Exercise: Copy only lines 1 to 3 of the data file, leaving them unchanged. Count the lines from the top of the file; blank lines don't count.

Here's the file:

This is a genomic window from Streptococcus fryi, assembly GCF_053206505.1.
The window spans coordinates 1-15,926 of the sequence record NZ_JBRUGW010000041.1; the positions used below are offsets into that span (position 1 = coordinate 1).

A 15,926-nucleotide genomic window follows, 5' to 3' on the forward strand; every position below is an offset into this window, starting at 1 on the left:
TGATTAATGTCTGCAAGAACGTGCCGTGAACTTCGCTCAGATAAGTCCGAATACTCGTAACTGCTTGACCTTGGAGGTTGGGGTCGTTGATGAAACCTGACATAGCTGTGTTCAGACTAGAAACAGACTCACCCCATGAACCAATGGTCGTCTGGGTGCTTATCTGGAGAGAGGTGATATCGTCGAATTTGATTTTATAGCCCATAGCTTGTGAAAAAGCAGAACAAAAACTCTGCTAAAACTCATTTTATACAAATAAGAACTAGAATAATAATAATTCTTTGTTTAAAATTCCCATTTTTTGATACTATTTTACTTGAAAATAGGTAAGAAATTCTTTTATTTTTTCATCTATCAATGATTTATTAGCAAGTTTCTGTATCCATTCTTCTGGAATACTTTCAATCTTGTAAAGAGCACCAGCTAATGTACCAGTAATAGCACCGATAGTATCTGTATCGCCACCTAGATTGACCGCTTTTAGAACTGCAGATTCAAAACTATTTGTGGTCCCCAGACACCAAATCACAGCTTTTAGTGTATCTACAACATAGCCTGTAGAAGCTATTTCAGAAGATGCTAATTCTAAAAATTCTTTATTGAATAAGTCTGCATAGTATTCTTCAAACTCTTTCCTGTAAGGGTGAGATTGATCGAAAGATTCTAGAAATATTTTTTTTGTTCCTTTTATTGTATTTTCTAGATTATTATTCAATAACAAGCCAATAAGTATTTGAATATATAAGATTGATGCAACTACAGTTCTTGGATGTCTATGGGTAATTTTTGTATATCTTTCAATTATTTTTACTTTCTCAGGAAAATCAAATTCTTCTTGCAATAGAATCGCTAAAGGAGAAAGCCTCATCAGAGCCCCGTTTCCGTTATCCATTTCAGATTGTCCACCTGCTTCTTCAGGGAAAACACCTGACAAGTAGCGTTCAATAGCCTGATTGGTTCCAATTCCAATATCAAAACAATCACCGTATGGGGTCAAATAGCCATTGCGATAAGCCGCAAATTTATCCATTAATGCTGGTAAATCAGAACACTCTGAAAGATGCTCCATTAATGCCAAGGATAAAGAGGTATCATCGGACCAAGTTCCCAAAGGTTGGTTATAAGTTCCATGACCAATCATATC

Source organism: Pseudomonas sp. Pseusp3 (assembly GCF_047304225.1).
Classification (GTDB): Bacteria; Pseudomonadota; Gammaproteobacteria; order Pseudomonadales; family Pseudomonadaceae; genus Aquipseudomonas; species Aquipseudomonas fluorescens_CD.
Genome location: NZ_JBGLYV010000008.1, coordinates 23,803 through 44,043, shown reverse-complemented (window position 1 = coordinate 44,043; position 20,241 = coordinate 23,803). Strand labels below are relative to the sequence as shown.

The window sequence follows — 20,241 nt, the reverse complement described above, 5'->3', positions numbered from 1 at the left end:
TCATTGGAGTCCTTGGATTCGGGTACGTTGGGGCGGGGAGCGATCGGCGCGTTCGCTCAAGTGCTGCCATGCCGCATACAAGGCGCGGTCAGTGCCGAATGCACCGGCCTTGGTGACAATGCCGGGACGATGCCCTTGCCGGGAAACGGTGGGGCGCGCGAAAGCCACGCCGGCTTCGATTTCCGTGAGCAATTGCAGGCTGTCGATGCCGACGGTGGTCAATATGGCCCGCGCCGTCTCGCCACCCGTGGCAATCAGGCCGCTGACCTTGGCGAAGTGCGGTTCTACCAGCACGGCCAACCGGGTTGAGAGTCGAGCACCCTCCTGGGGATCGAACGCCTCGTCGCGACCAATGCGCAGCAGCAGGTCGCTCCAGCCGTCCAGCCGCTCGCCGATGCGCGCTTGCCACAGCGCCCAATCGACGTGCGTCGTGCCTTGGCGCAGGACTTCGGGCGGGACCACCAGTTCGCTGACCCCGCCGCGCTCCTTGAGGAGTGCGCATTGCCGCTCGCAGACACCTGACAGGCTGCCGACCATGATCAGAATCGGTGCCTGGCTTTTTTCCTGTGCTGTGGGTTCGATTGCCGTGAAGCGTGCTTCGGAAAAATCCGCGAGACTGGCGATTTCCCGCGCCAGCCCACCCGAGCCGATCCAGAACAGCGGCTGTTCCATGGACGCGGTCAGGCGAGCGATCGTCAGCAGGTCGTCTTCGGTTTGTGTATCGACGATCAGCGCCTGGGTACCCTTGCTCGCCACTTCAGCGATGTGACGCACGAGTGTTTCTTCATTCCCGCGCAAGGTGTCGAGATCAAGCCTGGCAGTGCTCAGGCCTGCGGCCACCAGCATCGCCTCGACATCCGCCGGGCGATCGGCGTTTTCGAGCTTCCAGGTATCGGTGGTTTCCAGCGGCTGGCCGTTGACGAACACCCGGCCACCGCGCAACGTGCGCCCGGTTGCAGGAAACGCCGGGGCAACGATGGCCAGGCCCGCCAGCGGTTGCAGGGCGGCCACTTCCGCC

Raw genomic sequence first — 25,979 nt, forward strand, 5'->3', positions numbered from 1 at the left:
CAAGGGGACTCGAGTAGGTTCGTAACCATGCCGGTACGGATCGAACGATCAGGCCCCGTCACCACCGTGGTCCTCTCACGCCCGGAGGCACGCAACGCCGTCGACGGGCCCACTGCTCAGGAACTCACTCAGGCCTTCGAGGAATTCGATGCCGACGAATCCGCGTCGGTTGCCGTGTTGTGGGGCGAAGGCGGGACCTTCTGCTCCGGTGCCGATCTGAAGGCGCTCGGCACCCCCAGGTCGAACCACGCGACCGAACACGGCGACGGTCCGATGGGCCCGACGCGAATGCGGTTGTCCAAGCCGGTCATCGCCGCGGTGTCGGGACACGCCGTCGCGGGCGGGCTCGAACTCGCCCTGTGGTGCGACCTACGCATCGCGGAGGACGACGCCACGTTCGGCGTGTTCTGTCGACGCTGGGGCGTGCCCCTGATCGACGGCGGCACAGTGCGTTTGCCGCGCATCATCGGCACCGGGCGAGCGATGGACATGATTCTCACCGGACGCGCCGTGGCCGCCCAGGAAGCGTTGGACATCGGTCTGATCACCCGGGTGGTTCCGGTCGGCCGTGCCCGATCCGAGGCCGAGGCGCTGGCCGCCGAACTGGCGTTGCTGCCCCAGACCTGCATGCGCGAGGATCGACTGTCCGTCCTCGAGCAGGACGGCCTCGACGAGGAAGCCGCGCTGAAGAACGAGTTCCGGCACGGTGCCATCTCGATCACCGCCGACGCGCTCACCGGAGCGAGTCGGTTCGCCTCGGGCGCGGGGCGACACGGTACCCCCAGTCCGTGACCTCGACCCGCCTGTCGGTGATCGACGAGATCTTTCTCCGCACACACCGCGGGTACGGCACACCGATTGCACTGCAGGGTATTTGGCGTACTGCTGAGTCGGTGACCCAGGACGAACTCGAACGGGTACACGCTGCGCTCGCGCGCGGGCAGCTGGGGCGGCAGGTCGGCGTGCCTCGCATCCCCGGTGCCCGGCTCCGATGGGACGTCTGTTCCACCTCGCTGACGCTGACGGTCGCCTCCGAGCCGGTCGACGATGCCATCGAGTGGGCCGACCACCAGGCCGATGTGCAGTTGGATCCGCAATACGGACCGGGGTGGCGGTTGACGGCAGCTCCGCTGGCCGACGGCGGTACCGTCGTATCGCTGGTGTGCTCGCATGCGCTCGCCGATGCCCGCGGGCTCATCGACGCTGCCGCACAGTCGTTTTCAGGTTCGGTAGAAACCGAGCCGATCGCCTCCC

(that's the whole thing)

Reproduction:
This is a genomic window from Streptococcus fryi, assembly GCF_053206505.1.
The window spans coordinates 1-15,926 of the sequence record NZ_JBRUGW010000041.1; the positions used below are offsets into that span (position 1 = coordinate 1).

A 15,926-nucleotide genomic window follows, 5' to 3' on the forward strand; every position below is an offset into this window, starting at 1 on the left: